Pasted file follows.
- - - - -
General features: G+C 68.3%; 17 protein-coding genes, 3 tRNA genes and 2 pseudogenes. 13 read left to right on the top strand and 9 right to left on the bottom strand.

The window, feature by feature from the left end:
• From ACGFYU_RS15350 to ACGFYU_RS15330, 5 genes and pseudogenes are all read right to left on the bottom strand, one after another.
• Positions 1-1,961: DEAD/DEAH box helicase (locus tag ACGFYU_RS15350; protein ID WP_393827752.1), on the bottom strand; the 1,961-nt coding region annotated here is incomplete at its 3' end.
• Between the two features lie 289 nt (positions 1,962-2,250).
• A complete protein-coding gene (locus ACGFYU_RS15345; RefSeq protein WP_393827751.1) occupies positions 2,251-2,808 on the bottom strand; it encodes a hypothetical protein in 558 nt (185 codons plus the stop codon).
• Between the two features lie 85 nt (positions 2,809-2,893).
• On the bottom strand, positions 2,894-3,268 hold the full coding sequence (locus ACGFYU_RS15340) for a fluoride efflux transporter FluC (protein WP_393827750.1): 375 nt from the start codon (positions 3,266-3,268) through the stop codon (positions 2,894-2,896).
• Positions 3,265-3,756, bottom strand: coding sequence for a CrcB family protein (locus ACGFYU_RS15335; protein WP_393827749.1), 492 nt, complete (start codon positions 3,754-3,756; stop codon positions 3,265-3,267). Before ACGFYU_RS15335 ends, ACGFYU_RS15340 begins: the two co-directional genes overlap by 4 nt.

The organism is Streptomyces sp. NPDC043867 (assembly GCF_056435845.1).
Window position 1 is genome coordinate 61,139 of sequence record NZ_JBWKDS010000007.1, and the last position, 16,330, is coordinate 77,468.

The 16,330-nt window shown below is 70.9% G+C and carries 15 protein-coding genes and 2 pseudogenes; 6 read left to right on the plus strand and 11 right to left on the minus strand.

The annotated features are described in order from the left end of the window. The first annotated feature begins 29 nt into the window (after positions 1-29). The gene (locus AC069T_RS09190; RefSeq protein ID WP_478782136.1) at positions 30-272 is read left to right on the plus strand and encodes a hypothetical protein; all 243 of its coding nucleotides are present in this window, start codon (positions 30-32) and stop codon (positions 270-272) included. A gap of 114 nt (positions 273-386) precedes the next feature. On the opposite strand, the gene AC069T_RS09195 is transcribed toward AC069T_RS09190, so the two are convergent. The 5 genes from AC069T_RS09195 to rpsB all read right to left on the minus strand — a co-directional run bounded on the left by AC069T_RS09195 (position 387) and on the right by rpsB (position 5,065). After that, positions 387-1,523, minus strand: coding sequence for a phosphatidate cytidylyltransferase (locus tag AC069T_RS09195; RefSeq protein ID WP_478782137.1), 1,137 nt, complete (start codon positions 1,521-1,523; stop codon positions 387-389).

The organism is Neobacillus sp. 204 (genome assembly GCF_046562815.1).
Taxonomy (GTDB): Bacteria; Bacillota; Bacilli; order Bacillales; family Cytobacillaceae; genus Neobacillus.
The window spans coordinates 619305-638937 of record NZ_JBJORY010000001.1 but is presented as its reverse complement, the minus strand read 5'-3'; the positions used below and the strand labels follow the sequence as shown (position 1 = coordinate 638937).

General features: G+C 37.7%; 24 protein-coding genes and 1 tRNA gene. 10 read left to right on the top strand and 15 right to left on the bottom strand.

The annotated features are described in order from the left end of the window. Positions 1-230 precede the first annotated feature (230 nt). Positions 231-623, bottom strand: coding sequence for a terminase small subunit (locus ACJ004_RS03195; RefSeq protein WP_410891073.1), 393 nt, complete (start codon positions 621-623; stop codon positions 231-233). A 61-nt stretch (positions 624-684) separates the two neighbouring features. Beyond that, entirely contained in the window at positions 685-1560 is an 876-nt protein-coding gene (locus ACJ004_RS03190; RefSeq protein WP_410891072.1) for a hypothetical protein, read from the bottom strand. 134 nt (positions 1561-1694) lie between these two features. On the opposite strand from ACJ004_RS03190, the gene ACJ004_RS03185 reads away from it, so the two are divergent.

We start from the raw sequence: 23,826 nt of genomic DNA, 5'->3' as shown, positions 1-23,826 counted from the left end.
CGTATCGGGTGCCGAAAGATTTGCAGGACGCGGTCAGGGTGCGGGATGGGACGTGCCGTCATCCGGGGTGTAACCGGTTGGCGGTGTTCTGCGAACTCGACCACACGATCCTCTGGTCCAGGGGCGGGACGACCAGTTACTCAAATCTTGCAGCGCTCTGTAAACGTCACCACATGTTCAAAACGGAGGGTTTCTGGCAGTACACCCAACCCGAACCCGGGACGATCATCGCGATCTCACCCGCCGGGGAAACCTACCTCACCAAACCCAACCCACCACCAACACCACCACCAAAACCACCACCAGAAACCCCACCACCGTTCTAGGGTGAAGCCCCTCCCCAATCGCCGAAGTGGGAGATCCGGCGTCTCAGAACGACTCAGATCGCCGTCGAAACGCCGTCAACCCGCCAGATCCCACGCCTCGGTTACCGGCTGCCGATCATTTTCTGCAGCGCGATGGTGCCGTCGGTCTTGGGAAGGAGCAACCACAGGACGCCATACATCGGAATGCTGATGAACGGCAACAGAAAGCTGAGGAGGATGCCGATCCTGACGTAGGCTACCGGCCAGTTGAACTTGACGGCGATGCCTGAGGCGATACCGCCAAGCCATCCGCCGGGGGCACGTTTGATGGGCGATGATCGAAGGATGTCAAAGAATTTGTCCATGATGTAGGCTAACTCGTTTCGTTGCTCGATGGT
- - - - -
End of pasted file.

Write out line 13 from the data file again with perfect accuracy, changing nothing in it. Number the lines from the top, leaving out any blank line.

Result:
The annotated features are described in order from the left end of the window. The first annotated feature begins 29 nt into the window (after positions 1-29). The gene (locus AC069T_RS09190; RefSeq protein ID WP_478782136.1) at positions 30-272 is read left to right on the plus strand and encodes a hypothetical protein; all 243 of its coding nucleotides are present in this window, start codon (positions 30-32) and stop codon (positions 270-272) included. A gap of 114 nt (positions 273-386) precedes the next feature. On the opposite strand, the gene AC069T_RS09195 is transcribed toward AC069T_RS09190, so the two are convergent. The 5 genes from AC069T_RS09195 to rpsB all read right to left on the minus strand — a co-directional run bounded on the left by AC069T_RS09195 (position 387) and on the right by rpsB (position 5,065). After that, positions 387-1,523, minus strand: coding sequence for a phosphatidate cytidylyltransferase (locus tag AC069T_RS09195; RefSeq protein ID WP_478782137.1), 1,137 nt, complete (start codon positions 1,521-1,523; stop codon positions 387-389).